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Red Bank, NJ, PDF Research Advocate Hosts Parkinsonís Disease and Exercise Forum on Tuesday, June 5
- May 24 2012
Red Bank, NJ, resident Carol Sullivan Schulte is encouraging the Parkinson’s community to learn about the potential benefits of exercise. Working with the Parkinson’s Disease Foundation (PDF) and nearby health care professionals, she is hosting an educational forum, “Parkinson’s Disease and Exercise: How to Improve Your Daily Quality of Life” on Tuesday, June 5, from 9:45 AM to 3:00 PM at the Tower Hill Presbyterian Church in Red Bank.
Ms. Schulte has been active in the Parkinson’s cause since her own diagnosis in 1996. In 2010, she completed an intensive three-day training to join PDF’s Parkinson’s Advocates in Research program. Her work with the program to speed new treatments for Parkinson’s includes community education about clinical trials. The exercise enthusiast is particularly passionate about research into exercise as a therapy for Parkinson’s.
She has arranged for local experts, including Margery H. Mark, M.D., Ph.D., of the University of Medicine and Dentistry of New Jersey-Robert Wood Johnson Medical School, to discuss how exercise can help manage Parkinson’s symptoms and the different types of programs available locally. Topics to be discussed include personalized physical therapy programs and resistance training for strength gains.
Ms. Schulte remarks, “I’m offering this forum to show the people in my community living with Parkinson’s how they can be more proactive in improving their daily living. Even if it’s just sitting in a wheelchair lifting weights, or walking around the block, you have to keep at it. Parkinson’s is not the death sentence we all think it is.”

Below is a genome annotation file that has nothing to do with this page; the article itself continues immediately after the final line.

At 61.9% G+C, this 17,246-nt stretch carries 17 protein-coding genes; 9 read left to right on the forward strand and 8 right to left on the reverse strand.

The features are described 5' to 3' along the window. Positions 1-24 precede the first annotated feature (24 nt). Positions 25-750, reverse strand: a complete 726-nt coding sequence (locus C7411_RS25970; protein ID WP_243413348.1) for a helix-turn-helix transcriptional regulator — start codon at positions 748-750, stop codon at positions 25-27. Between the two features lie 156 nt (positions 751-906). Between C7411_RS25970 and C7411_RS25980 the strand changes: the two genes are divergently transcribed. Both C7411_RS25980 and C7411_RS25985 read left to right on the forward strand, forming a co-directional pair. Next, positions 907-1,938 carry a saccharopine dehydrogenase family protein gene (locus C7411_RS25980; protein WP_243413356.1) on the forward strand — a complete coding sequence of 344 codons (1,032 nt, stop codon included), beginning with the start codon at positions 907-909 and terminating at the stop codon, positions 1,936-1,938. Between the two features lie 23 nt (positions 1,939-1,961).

Robin Elliott, Executive Director of PDF, said “We are inspired by PDF Research Advocates like Ms. Schulte who strive to educate people with Parkinson’s not only about research but on ways to enhance day-to-day life with Parkinson’s. She is a key partner in PDF’s mission to support the research and ideas that will improve the lives and futures of people touched by Parkinson’s.”
For more information about Ms. Schulte’s exercise forum or the PAIR program, please contact PDF at (800) 457-6676, email@example.com or www.pdf.org.
To register for the Parkinson’s Disease and Exercise forum on Tuesday, June 5 at 9:45 AM at the Tower Hill Presbyterian Church, contact Ms. Schulte by phone (732) 530-8032. The cost is $20 per person, or $30 for a person with Parkinson’s and their caregiver. Lunch is included. The event is also sponsored by Meridian Health, Medtronic and Heritage House Sotheby’s International Realty.
About Parkinson’s Disease
Parkinson’s disease is a progressive neurological disorder that affects nearly one million people in the US. Although promising research is being conducted, there is currently no cure for Parkinson’s.
About the Parkinson’s Disease Foundation
The Parkinson’s Disease Foundation (PDF) is a leading national presence in Parkinson’s disease research, education and public advocacy. We are working for the nearly one million people in the US who live with Parkinson’s by funding promising scientific research while supporting people living with Parkinson’s through educational programs and services. Since its founding in 1957, PDF has dedicated over $90 million to fund the work of leading scientists throughout the world and over $37 million to support national education and advocacy programs.
About Parkinson's Advocates in Research (PAIR)
Parkinson's Advocates in Research is a growing network of 156 Research Advocates from 36 states who influence research and speed the development of new treatments for Parkinson's disease. PDF Research Advocates are actively collaborating with research professionals, government agencies and private industry to ensure the unique perspectives of people touched by Parkinson's disease are included in research decisions and implementation. PDF Research Advocates are key partners in PDF's mission to support the research and ideas that will improve the lives and futures of people touched by Parkinson's disease.
Source Date: Dec 31 1969